I urge all Americans to join in the fight against breast cancer. Todo it in a lot of different ways -- by listening to those who were toldthat they were diagnosed with cancer. Call your friends and your relativesand your colleagues, and phone those who are facing chemotherapy, orradiation, or surgery. Laugh with them, go shopping -- to buy hats andwigs and scarves. Don't be embarrassed ever again to show your love andsupport to someone who is suffering from this tragic disease. Also makesure that you not only buy the stamp, but you tell your friends, neighbors,and colleagues to do the same. We know that we've come a long a way in ourfight against breast cancer. The President has a very personal reason forurging increases in research that he has urged, the Congress has supported.He lost his mother to breast cancer after a valiant fight. We've seen great progress in the work that is being done bygovernment-funded research and clinical trials. The Department of DefenseBreast Cancer Research Program has dramatically expanded. Women receivingMedicare can now get annual mammograms, without any deductibles. We'velaunched an annual campaign to educate older women about the benefits ofmammography. Under Secretary Shalala's leadership, we've seen the birthand growth of the National Action Plan on Breast Cancer, a public/privatepartnership working towards one goal, and one goal alone: the finaleradication of breast cancer.
We are facing a critical juncture in the war on cancer -- not onlybreast cancer, but other forms of cancer as well. Our commitment as anation is finally beginning to pay off. We have put a lot of governmentdollars and private dollars and a lot of hearts into this fight againstcancer.With more invested in this critical time, we can really break through in adramatic way on the cancer front.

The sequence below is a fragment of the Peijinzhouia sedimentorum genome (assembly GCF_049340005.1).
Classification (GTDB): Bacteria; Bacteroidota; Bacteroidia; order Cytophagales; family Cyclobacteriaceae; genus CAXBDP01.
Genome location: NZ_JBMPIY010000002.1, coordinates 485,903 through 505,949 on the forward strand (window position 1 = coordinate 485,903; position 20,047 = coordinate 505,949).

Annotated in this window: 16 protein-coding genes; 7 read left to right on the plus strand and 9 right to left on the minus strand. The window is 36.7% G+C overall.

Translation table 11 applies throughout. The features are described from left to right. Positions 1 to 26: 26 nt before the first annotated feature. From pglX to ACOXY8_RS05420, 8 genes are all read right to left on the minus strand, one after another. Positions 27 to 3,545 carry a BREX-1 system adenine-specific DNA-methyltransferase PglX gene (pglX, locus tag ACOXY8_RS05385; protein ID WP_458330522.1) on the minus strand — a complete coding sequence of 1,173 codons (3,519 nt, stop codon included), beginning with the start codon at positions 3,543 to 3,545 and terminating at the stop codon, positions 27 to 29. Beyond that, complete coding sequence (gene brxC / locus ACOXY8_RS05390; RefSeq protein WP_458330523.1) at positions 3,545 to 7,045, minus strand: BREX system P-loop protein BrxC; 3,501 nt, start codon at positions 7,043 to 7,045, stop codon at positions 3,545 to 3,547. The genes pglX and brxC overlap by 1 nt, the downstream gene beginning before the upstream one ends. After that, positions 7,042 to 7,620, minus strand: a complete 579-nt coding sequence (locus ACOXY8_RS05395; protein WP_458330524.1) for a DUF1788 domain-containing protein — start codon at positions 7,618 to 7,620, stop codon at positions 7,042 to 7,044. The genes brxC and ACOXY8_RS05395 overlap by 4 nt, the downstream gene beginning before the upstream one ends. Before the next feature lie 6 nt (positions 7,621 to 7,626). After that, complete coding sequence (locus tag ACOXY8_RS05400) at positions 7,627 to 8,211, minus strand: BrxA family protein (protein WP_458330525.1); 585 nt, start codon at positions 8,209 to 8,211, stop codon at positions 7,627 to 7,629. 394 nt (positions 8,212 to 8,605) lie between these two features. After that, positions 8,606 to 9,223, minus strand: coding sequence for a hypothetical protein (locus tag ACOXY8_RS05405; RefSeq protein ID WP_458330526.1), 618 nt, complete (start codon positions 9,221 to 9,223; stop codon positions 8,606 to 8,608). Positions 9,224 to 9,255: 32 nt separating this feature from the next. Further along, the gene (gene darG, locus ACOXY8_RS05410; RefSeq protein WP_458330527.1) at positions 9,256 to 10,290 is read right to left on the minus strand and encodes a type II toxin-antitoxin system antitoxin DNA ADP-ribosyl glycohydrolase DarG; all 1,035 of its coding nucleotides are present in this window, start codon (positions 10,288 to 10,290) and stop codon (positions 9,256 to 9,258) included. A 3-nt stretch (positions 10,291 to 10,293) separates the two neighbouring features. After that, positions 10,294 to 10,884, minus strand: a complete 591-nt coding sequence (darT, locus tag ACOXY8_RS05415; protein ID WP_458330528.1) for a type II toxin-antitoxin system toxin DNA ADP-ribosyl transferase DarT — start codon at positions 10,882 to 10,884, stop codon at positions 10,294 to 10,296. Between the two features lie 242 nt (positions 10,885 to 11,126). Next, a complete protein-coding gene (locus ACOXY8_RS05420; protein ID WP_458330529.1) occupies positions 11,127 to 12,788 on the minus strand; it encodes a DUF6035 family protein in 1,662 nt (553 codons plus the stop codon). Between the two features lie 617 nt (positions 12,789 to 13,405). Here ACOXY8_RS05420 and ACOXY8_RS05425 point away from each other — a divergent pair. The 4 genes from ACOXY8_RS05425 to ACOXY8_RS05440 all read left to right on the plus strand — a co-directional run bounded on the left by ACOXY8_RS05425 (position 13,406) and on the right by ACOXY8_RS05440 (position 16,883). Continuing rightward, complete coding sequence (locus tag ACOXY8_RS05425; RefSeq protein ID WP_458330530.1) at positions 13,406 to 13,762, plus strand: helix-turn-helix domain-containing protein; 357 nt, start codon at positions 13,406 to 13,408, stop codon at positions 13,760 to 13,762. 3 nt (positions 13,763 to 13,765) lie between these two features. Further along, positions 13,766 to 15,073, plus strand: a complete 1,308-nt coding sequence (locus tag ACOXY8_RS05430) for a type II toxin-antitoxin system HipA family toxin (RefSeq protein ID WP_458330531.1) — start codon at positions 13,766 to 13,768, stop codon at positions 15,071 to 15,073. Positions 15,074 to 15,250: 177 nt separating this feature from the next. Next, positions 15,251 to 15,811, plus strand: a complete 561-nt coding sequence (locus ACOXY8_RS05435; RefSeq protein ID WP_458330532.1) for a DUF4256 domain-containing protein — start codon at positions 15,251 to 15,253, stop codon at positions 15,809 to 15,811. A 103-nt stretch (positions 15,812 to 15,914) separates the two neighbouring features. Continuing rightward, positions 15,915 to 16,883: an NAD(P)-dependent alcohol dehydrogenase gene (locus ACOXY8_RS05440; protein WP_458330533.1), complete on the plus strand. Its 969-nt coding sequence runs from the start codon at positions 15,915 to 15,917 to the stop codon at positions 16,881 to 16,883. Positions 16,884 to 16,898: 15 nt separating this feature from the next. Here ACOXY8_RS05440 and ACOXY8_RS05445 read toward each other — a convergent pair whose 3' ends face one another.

We have many obstacles -- and whenever I think about obstacles, Ithink about my late mother-in-law. She never wanted anyone to feel sorryfor her when she had breast cancer. As with every other adversity shefaced in her life, she'd get up at the crack of dawn, put on her lipstickand false eyelashes and go out and celebrate life. She was a greatinspiration in all of us who knew and loved her. I remember the samplershe kept by her nightstand that read: "Lord, help me to remember thatnothing is going to happen to me today that you and I can't handle."
I've seen that same courage in the eyes and heard it in the voices ofso many women. I hope that all of us will do whatever we can to expandcoverage for Medicare cancer clinical trials, to look for new initiatives-- like this wonderful idea of a stamp -- and to fulfill the President'srequest for an additional 65 percent increase in cancer research.
We also have to be sure that no matter what kind of insurance policy awoman has, whether it's managed care or traditional care, she will alwaysget the best care. When a woman is told she has breast cancer, she shouldknow that every effective treatment is being used to help her. She and herphysician should be making the decisions about her health, not a businessperson or a book keeper in an office hundreds of miles away.
Most importantly, if a woman with breast cancer has already embarkedon a course of treatment with her doctor -- even if her employer switchesinsurance plans, she must still have access to that doctor she trusts. Sheshould never have to switch doctors in the middle of her treatment, as toomany women have been told in the last two years. Imagine how you wouldfeel if you or your mother, your wife, your daughter, had developed thistrust towards the doctor treating her in this life-threatening,life-altering disease -- suddenly dropped from the insurance plan, or hadan employer change plans in midstream -- and that woman was told that shehas to go somewhere else, with someone she does not know, and start overagain. That's one of the many reasons we need a Patient's Bill of Rights.
On September 26, thousands will gather on the Mall for a march toconquer all cancers for all time. I hope you'll send letters with thisstamp, telling a lot of your friends about that march.
In order to conquer breast cancer and other cancers, we need thecommitment and efforts of every single person in this country. We willneed the courage that has been shown by all youwho are breast cancer survivors. We need the confidence that comes withknowing where to win our part in this brave fight.
I want to thank all of you who have helped bring us to this time, andurge all of us to continue to do everything within our individual power towin this fight against breast cancer for our mothers, our wives, ourdaughters, our friends, for ourselves.
Thank you very much.